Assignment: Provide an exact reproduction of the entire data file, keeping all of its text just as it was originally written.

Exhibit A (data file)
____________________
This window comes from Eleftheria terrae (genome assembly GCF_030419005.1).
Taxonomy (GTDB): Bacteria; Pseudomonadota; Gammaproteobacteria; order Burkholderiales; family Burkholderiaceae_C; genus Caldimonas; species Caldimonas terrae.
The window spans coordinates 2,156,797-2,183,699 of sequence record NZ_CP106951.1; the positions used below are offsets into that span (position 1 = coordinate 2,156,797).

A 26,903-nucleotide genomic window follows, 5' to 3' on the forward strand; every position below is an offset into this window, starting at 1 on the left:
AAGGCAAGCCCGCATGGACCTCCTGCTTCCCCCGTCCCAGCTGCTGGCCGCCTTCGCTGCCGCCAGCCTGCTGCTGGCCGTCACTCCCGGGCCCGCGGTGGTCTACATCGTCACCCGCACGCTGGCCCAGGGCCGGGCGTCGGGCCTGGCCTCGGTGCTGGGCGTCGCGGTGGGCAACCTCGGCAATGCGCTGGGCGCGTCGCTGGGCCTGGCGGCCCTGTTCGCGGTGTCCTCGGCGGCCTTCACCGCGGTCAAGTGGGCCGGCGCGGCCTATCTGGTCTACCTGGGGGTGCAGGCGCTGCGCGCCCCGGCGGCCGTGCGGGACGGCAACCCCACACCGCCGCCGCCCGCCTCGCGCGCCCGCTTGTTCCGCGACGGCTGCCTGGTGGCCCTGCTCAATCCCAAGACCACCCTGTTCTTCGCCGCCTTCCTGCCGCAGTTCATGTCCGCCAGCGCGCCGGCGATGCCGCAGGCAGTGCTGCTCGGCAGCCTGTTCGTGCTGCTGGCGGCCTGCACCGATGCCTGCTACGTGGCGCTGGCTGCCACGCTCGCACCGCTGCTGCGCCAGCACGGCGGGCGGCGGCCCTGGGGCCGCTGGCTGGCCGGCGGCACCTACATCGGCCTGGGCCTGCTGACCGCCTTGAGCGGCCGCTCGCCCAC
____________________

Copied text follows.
This window comes from Eleftheria terrae (genome assembly GCF_030419005.1).
Taxonomy (GTDB): Bacteria; Pseudomonadota; Gammaproteobacteria; order Burkholderiales; family Burkholderiaceae_C; genus Caldimonas; species Caldimonas terrae.
The window spans coordinates 2,156,797-2,183,699 of sequence record NZ_CP106951.1; the positions used below are offsets into that span (position 1 = coordinate 2,156,797).

A 26,903-nucleotide genomic window follows, 5' to 3' on the forward strand; every position below is an offset into this window, starting at 1 on the left:
AAGGCAAGCCCGCATGGACCTCCTGCTTCCCCCGTCCCAGCTGCTGGCCGCCTTCGCTGCCGCCAGCCTGCTGCTGGCCGTCACTCCCGGGCCCGCGGTGGTCTACATCGTCACCCGCACGCTGGCCCAGGGCCGGGCGTCGGGCCTGGCCTCGGTGCTGGGCGTCGCGGTGGGCAACCTCGGCAATGCGCTGGGCGCGTCGCTGGGCCTGGCGGCCCTGTTCGCGGTGTCCTCGGCGGCCTTCACCGCGGTCAAGTGGGCCGGCGCGGCCTATCTGGTCTACCTGGGGGTGCAGGCGCTGCGCGCCCCGGCGGCCGTGCGGGACGGCAACCCCACACCGCCGCCGCCCGCCTCGCGCGCCCGCTTGTTCCGCGACGGCTGCCTGGTGGCCCTGCTCAATCCCAAGACCACCCTGTTCTTCGCCGCCTTCCTGCCGCAGTTCATGTCCGCCAGCGCGCCGGCGATGCCGCAGGCAGTGCTGCTCGGCAGCCTGTTCGTGCTGCTGGCGGCCTGCACCGATGCCTGCTACGTGGCGCTGGCTGCCACGCTCGCACCGCTGCTGCGCCAGCACGGCGGGCGGCGGCCCTGGGGCCGCTGGCTGGCCGGCGGCACCTACATCGGCCTGGGCCTGCTGACCGCCTTGAGCGGCCGCTCGCCCAC